Ransomware: Today’s Biggest Threat to Your Insurance Organization

David is the Senior Director of Information Security for ReSource Pro.

A need for better cyber risk management

In a 2020 AXA survey of risk management experts, cyber attacks were ranked the third greatest risk to businesses and consumers, surpassed only by infectious diseases and climate change. And it hasn’t taken long for cyber threats to make this year’s headlines.

The shutdown of the Colonial Pipeline this May due to a ransomware attack served as a stark reminder of the crippling effects a cyber attack can have as well as their increasing incidence. But while the demand for cyber insurance has grown significantly over the past year, high loss ratios suggest many businesses’ cyber risk management still need refinement.

How most ransomware attacks occur   

Ransomware operators typically gain access to a company’s systems when a victim within the company accesses a link or attachment contained in a phishing email. This enables the operators to execute malware that blocks or encrypts vital data or functions on the victim’s device as well as others on the network. Essential back-office functions such as payroll, accounts receivable, accounts payable, CRM, and file servers are prime targets for encryption.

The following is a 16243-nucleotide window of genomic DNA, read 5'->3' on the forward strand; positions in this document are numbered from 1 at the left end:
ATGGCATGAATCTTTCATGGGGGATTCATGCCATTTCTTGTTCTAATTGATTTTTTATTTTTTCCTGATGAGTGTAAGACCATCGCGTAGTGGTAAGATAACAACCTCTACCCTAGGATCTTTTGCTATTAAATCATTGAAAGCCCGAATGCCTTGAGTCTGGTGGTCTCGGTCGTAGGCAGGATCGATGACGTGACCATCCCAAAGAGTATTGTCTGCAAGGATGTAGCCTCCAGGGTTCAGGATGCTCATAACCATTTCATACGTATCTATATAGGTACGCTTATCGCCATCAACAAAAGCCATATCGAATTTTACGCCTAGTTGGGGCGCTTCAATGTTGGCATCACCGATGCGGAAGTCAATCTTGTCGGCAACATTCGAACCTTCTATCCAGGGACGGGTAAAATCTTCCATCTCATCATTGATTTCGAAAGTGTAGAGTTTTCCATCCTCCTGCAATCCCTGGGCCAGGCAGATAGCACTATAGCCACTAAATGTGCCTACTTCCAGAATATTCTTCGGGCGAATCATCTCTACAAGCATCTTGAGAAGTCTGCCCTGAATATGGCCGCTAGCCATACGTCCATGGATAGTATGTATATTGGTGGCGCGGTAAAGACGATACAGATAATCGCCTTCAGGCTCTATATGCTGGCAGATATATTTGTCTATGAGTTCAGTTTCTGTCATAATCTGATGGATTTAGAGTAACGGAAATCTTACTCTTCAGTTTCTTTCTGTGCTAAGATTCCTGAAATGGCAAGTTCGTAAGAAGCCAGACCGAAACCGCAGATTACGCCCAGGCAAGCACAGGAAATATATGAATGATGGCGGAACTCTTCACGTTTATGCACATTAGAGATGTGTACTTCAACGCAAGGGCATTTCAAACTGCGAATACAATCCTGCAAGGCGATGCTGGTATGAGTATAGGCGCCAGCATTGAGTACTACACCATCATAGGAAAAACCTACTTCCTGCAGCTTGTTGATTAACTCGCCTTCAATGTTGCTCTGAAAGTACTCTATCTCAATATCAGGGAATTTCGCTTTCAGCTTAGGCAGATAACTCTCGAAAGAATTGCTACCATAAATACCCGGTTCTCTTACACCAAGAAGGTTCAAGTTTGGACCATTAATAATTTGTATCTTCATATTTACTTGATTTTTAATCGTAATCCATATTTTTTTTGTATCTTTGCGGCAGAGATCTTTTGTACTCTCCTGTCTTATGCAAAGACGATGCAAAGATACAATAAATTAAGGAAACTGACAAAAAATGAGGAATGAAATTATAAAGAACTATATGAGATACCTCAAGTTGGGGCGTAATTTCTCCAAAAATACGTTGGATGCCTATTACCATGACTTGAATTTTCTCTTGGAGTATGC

After gaining access, ransomware attackers enlarge their footprint by breaking into unpatched systems—or computer systems that have not been routinely updated to fix security vulnerabilities—making the problem even more difficult to cure.

How do you create ransomware readiness?

Preparing your organization for a ransomware event, or other form of cyber attack, requires a comprehensive strategy. Below are a several items to consider when enhancing your organization’s cyber security and preparedness.

  • Security Fundamentals: Ransomware operators exploit multiple avenues in their attacks, focusing on unpatched systems. Critical vulnerabilities should be patched monthly, but should also be combined with fundamental IT practices, such as offline backups.
  • Awareness: Ensure your employees know how to identify suspicious communications as well as report any issues or concerns that may arise regarding potential security threats to the appropriate team members.
  • Triage: The cure for a cyber breach is harsh. Be prepared to shutdown internet connectivity to and from each affected office so that:
    • Communication with ransomware operators can be terminated
    • All infected systems can be cleaned, or else the operators will resume attacking and encrypting
    • IT teams can sweep, clean, and restore servers and data
    • IT teams can clean or reimage desktop computers
  • Preparedness: Key business leaders should be briefed to prepare for disaster recovery and business continuity processes, potential site shutdowns, and service interruptions in the event of a cyber attack.
  • Incident Response: Routinely rehearse incident handling, escalation, and key crisis processes, such as communication.

Ransomware represents a serious threat for companies both large and small, but even simple precautions, such as creating greater cybersecurity awareness among employees through yearly training and monthly bulletins, can reduce your risk significantly.

If you’d like to work with a partner dedicated to cyber safety and security, let’s start a conversation.